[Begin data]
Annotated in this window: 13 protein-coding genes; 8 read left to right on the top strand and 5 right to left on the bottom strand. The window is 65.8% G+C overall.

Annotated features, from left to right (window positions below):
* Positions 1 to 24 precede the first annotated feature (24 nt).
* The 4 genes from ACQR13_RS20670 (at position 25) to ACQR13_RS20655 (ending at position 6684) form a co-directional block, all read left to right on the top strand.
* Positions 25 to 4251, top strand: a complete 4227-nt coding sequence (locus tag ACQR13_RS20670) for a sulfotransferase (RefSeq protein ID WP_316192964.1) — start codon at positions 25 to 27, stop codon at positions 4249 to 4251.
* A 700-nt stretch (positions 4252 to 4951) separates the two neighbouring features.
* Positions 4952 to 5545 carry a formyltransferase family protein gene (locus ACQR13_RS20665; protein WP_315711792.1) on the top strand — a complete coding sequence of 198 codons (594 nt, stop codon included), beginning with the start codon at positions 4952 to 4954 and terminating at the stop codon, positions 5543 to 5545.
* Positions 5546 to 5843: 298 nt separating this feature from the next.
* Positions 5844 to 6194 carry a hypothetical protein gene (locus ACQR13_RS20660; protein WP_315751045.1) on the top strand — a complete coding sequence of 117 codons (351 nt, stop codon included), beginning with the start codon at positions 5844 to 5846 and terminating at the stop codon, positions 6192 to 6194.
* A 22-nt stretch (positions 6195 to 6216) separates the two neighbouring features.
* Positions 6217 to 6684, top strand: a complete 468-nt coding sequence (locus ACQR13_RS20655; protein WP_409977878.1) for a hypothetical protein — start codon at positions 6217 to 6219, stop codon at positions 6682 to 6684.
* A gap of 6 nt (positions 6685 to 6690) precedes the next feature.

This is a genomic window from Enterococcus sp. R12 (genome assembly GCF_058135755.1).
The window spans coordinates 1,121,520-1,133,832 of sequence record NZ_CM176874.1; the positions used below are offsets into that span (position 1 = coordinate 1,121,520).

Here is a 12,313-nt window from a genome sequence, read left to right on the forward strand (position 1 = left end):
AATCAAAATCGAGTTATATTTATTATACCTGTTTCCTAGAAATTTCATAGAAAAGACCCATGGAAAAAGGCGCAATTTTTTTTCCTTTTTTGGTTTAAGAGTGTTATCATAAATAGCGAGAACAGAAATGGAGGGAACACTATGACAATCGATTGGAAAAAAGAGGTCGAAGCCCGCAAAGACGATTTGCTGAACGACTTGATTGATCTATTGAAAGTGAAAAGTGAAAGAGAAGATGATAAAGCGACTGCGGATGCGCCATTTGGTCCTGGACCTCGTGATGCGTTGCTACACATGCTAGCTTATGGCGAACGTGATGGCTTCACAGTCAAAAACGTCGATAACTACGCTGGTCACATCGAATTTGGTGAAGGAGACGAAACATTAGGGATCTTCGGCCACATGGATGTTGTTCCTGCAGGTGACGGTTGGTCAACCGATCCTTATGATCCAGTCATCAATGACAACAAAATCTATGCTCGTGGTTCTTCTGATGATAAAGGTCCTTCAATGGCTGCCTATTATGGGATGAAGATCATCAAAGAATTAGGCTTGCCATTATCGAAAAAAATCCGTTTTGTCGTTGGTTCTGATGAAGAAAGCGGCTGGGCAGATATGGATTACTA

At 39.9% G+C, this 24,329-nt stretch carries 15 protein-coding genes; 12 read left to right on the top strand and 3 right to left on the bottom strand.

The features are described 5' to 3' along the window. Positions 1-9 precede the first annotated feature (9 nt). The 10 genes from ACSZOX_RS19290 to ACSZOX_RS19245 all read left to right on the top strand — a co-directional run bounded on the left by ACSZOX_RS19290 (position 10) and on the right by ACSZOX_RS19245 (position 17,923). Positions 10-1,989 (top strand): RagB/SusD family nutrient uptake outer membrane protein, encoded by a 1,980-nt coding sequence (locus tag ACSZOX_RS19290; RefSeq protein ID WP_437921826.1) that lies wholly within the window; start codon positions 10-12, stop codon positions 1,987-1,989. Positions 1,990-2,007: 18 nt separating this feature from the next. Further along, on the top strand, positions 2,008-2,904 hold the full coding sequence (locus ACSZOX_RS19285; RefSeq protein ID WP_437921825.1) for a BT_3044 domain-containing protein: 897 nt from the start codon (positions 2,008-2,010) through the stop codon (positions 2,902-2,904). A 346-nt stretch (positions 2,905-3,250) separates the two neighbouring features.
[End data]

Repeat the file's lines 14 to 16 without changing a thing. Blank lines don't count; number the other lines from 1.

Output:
The window spans coordinates 1,121,520-1,133,832 of sequence record NZ_CM176874.1; the positions used below are offsets into that span (position 1 = coordinate 1,121,520).

Here is a 12,313-nt window from a genome sequence, read left to right on the forward strand (position 1 = left end):
AATCAAAATCGAGTTATATTTATTATACCTGTTTCCTAGAAATTTCATAGAAAAGACCCATGGAAAAAGGCGCAATTTTTTTTCCTTTTTTGGTTTAAGAGTGTTATCATAAATAGCGAGAACAGAAATGGAGGGAACACTATGACAATCGATTGGAAAAAAGAGGTCGAAGCCCGCAAAGACGATTTGCTGAACGACTTGATTGATCTATTGAAAGTGAAAAGTGAAAGAGAAGATGATAAAGCGACTGCGGATGCGCCATTTGGTCCTGGACCTCGTGATGCGTTGCTACACATGCTAGCTTATGGCGAACGTGATGGCTTCACAGTCAAAAACGTCGATAACTACGCTGGTCACATCGAATTTGGTGAAGGAGACGAAACATTAGGGATCTTCGGCCACATGGATGTTGTTCCTGCAGGTGACGGTTGGTCAACCGATCCTTATGATCCAGTCATCAATGACAACAAAATCTATGCTCGTGGTTCTTCTGATGATAAAGGTCCTTCAATGGCTGCCTATTATGGGATGAAGATCATCAAAGAATTAGGCTTGCCATTATCGAAAAAAATCCGTTTTGTCGTTGGTTCTGATGAAGAAAGCGGCTGGGCAGATATGGATTACTA